Murphy v. Kenneth Cole Productions, Inc.
Supreme Court of California
April 16, 2007, Filed
Plaintiff employee sought review of a judgment from the Court of Appeal, First Appellate District, Division One (California), which reversed the trial court's award of payments under Lab. Code, § 226.7, to the employee for meal and rest period violations by defendant employer.
The employee, a store manager, filed a wage claim with the California Labor Commissioner asserting claims for unpaid overtime and waiting time penalties. The commissioner issued a decision in the employee's favor. The employer filed a notice for de novo review. The employee then asserted new claims for meal and rest period and itemized pay statement violations. The trial court applied the three-year statute of limitations in Code Civ. Proc., § 338, when it awarded payments for meal and rest period violations. The court of appeal ruled that the payments were penalties subject to the one-year statute of limitations in Code Civ. Proc., § 340, subd. (a), and that the claims could not be raised for the first time in the de novo trial. The court concluded that payments under Lab. Code, § 226.7, were wages and not penalties. Therefore, the trial court correctly applied the three-year statute of limitations. The court further held that the trial court had discretion under Lab. Code, § 98.2, subd. (a), to allow additional related wage claims in the de novo trial that were not first considered by the commissioner. The employee's new claims were part of the same underlying wage dispute.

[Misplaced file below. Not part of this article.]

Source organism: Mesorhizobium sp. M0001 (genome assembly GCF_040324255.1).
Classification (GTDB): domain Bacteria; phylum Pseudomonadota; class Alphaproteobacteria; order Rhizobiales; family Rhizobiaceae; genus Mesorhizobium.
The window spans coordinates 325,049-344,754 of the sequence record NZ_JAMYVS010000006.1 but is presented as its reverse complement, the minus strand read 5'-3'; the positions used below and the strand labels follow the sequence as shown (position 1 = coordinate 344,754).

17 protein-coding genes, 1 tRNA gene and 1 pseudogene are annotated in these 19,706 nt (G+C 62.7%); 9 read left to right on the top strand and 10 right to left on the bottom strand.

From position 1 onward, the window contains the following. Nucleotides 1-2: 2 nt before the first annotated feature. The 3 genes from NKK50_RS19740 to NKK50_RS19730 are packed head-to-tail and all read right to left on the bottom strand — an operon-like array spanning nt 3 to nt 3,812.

The court reversed the judgment of the court of appeal.
Business & Corporate Compliance > ... > Wage & Hour Laws > Scope & Definitions > Overtime & Work Periods
HN1 Overtime & Work Periods
See Lab. Code, § 226.7, subds. (a), (b).
Governments > Legislation > Statutory Remedies & Rights
Governments > Legislation > Statute of Limitations > Time Limitations
HN2 Statutory Remedies & Rights
A three-year statute of limitations applies to wage claims as provided in Code Civ. Proc., § 338, subd. (a), while a one-year statute of limitations governs claims for penalties. Code Civ. Proc., § 340, subd. (a).
Governments > Legislation > Interpretation
In determining legislative intent, a court must look first to the words of the statute because they generally provide the most reliable indicator of legislative intent. If the statutory language is clear and unambiguous, the inquiry ends. If there is no ambiguity in the language, the court presumes the legislature meant what it said and the plain meaning of the statute governs. In reading statutes, courts are mindful that words are to be given their plain and commonsense meaning. Statutes governing conditions of employment are to be construed broadly in favor of protecting employees. Only when the statute's language is ambiguous or susceptible of more than one reasonable interpretation may the court turn to extrinsic aids to assist in interpretation.Access the full text caseNot a Lexis Advance subscriber? Try it out for free.
40 Cal. 4th 1094 ; 155 P.3d 284 ; 56 Cal. Rptr. 3d 880 ; 2007 Cal. LEXIS 3596 ; 2007 Daily Journal DAR 4981; 12 Wage & Hour Cas. 2d (BNA) 833; 2007 Cal. Daily Op. Service 3958; 154 Lab. Cas. (CCH) P60,391
JOHN PAUL MURPHY, Plaintiff and Respondent, v. KENNETH COLE PRODUCTIONS, INC., Defendant and Appellant.
Subsequent History: Motion to modify denied by Murphy (John Paul) v. Kenneth Cole Productions, Inc., 2007 Cal. LEXIS 4749 (Cal., May 9, 2007)
Prior History:  Superior Court of San Francisco County, No. CGC-03-423260, Anne E. Bouliane. Court of Appeal of California, First Appellate District, Division One, Nos. A107219; A10834.
Murphy v. Kenneth Cole Productions, Inc., 134 Cal. App. 4th 728, 36 Cal. Rptr. 3d 418, 2005 Cal. App. LEXIS 1861 (Cal. App. 1st Dist., 2005)